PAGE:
Even the U.S. Navy agrees that the way to master big-boat handling is to practice small-boat handling. That's why the Naval Academy has such a busy little sailing fleet in Annapolis.

Boatman carries it one step further to assert that the best boat-handler is the one who can handle the smallest boat in the biggest water. He would lend his Mako anytime to the fellow who sailed from California to Australia in a nine-foot sloop, but he gets nervous sharing the gas dock with a cabin cruiser.

Follow this smaller-is-better credo to its logical end and you wind up with kayak and canoe whitewater racers as among the best boat-handlers of all, a claim hard to dispute.

Any doubters should have been down at Fletcher's Boat House last weekend to meet some local members of the 1983 U.S. Whitewater Team, which finished fourth at the world championships in Italy last month, and to watch videotapes of their wild exploits in cascading waters.

The occasion was the first Potomac Paddle-a-Thon, designed to raise money to support the team, which has many local members, and to back stream-saving efforts of the American Rivers Conservation Council. It was a success, raising about $4,000 to be split by the two groups.

One of the fund-raising devices was the auctioning of a new, 11-foot kayak donated by the manufacturer, Perception. The little red boat, called "Dancer" for its nimbleness in big water, appealed to boatman, who climbed in it to see how it felt.

It felt tiny. It felt weightless. He could barely get his big feet in, and once he did he felt as though he were sitting in a dart. There wasn't room inside for the basic necessities of life, which is to say a six-pack.

It was some sexy, little fast boat and boatman was aroused enough to ponder bidding. He decided to check first with some big- time racers to see if they shared his enthusiasm. He asked muscular Dutch Downey, who finished 23rd in the world championship in the wild-water solo canoe class, about it.

"It's pretty nice," said Downey, "for a cruising boat."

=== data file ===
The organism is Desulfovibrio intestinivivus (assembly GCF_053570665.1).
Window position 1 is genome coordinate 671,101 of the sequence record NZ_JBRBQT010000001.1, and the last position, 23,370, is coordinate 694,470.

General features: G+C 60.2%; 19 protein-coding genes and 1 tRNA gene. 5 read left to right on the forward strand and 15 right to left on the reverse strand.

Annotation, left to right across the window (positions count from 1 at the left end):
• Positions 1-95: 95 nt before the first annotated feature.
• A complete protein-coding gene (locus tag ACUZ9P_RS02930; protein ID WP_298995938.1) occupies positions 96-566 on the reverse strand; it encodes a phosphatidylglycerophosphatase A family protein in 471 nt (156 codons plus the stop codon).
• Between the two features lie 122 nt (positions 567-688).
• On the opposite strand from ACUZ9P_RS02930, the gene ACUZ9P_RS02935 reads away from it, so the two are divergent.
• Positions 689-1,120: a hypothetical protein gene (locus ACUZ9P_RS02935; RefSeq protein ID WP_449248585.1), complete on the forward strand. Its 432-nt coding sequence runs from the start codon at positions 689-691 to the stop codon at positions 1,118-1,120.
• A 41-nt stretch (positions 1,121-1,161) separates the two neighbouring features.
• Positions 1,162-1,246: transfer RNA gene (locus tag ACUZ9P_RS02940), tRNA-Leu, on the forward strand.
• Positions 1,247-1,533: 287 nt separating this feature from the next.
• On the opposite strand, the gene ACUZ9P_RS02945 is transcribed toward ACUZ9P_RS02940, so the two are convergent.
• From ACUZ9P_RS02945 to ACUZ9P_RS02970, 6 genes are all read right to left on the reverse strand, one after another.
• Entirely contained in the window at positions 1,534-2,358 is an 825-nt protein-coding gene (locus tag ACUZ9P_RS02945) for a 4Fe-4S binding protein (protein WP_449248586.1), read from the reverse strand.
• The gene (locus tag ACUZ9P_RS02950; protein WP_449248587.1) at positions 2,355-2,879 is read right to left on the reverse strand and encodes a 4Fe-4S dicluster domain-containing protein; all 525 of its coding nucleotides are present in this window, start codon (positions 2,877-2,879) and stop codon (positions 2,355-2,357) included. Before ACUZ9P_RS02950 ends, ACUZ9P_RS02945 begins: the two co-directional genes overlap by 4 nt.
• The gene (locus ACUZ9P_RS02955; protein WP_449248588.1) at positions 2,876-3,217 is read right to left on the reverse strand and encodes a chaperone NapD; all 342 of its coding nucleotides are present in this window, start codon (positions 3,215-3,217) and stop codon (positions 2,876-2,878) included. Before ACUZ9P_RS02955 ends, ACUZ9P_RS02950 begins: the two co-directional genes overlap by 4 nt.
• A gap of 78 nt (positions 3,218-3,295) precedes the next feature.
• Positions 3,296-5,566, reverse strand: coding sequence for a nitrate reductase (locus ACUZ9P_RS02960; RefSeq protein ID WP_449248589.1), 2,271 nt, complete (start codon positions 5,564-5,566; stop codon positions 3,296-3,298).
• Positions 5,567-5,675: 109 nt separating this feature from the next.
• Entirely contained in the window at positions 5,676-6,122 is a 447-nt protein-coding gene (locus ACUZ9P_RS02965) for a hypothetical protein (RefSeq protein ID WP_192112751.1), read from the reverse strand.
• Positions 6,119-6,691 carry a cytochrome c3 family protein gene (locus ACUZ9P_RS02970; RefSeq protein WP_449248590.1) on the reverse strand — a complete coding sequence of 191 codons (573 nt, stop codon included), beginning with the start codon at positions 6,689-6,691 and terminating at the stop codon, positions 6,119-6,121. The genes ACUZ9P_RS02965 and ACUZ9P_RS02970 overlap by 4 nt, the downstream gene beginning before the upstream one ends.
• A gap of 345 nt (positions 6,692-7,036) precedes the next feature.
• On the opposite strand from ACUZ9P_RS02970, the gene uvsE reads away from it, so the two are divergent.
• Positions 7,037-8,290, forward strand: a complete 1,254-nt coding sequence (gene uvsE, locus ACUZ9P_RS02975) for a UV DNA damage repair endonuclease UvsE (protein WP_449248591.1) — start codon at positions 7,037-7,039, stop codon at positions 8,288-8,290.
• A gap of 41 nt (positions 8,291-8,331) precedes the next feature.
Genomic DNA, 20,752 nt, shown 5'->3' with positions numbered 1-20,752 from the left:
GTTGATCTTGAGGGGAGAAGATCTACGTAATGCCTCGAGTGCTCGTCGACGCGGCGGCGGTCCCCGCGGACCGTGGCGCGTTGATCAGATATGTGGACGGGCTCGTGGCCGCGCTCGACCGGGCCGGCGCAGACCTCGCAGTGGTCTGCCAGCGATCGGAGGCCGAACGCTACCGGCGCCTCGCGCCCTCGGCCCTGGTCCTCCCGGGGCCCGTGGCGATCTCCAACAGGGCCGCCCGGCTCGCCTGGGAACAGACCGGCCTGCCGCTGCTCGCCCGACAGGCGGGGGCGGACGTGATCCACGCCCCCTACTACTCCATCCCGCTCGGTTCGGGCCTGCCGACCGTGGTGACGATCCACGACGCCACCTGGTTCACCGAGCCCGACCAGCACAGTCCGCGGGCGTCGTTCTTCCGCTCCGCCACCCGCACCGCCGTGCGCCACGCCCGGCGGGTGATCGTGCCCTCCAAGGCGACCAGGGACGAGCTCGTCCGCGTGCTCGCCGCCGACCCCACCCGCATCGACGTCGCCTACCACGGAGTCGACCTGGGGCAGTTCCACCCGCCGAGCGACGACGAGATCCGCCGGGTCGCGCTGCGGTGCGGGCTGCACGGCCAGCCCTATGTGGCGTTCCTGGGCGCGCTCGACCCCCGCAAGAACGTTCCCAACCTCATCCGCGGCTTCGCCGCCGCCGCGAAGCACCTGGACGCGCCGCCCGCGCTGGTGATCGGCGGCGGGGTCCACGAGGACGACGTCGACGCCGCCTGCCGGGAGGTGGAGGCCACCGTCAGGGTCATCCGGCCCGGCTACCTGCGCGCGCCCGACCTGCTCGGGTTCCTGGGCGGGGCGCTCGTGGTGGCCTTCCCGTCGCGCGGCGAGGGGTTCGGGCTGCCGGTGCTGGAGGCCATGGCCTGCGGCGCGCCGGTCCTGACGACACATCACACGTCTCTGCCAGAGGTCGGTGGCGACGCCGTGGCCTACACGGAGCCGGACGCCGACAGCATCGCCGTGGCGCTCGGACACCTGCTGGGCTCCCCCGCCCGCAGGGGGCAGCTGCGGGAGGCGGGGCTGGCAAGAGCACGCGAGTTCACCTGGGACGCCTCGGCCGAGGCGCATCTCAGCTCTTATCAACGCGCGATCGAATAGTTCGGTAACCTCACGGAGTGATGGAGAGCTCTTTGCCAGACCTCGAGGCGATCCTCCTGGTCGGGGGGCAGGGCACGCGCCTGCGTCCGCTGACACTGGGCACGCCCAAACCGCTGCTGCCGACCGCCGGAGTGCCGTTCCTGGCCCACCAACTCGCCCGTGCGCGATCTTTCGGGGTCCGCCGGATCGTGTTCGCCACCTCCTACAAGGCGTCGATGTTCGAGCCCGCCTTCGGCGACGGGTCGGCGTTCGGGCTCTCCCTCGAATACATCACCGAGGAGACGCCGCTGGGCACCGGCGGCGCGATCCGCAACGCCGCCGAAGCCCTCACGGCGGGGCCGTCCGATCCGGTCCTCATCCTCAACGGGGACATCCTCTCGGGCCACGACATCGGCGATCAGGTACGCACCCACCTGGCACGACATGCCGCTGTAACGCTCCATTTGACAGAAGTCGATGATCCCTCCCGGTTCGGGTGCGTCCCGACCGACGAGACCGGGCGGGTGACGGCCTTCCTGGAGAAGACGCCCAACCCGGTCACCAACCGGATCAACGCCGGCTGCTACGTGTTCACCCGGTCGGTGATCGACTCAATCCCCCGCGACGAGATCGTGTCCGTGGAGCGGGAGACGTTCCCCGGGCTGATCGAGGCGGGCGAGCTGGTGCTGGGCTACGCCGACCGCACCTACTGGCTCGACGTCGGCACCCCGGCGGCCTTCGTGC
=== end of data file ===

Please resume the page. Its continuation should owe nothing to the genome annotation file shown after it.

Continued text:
"Cruising boat?" said boatman, who felt he'd just stepped out of a Maserati.

Sure, said Downey. "When you're used to something that weighs 13 pounds, taking one of those things downriver is like driving a truck."

Downey and the Haller brothers, Fritz and Lecky, who won the gold medal in Italy in the two-man slalom canoe class, were manning a booth under a shade tree at the Paddle-a-Thon. They were showing videotapes of a whitewater classic, "Fast and Clean," about world-class racing.

The TV show is largely about Washington paddlers who comprise almost half the team. One of the stars is Jon Lugbill, the local solo slalom canoeist who has won the gold medal in that highly competitive class at the last three world championships.

Another star is David Hearn, who probably wishes Lugbill would develop a nice bone spur in his elbow. The world championships are held every other year. In 1979, 1981 and now 1983, Hearn has beaten everyone except Lugbill, taking second-place silver each time.

Hearn's sister, Cathy, was the gold medalist in women's slalom kayak in 1981, but this year finished seventh. Her teammates say she's back in hard training, shooting for a berth on the 1984 U.S. women's flatwater kayak racing team.

Other local winners at Merano, Italy, last month were Kent Ford, who joined Lugbill and David Hearn to take a gold medal in team solo slalom canoe; Mike and Steve Garvis, who won a bronze in two-man slalom canoe. The Hallers and Garvises also helped take the silver medal in team two- man slalom canoe.

One who didn't win anything until she got home was Elizabeth (Boo-Boo) Hayman, who finished 16th in the women's wildwater kayak event at Merano.

Hayman was one of about 50 paddlers who ventured onto the Potomac at the Paddle-a-Thon in an effort to raise money for the team and for conservation. With a long list of "sponsors" pledging donations for each mile she traveled, Hayman knocked back 13 miles on the steamy, flat river and earned close to $200.

For her effort, she won the Paddle-a-Thon grand prize, a 16-foot Mohawk canoe donated by Hudson Trail Outfitters. Boatman, aware now of how the hot racers despise "cruising" boats, clapped in appreciation and wondered what she'd do with it.

The Hallers made the presentation. They handed the big red boat over, but poor Hayman was laughing so hard she couldn't even lift it. BACK A PADDLER -- The U.S. Whitewater Team is about as underfinanced as a world- class team would want to be. Members trained six months for the world championship, abandoning school and jobs, then had to pay plane fare to Italy for themselves and their boats to compete. All the team was able to provide was $250 in expense money. The Paddle-a-Thon was a start in efforts to improve financing, said assistant coach Gordon Bare. He said the team is seeking individual and corporate sponsors through the Friends of the U.S. Whitewater Team, 6537 Broad Street, Bethesda 20816. Individual membership is $25, but Bare says donations in any amount are welcome.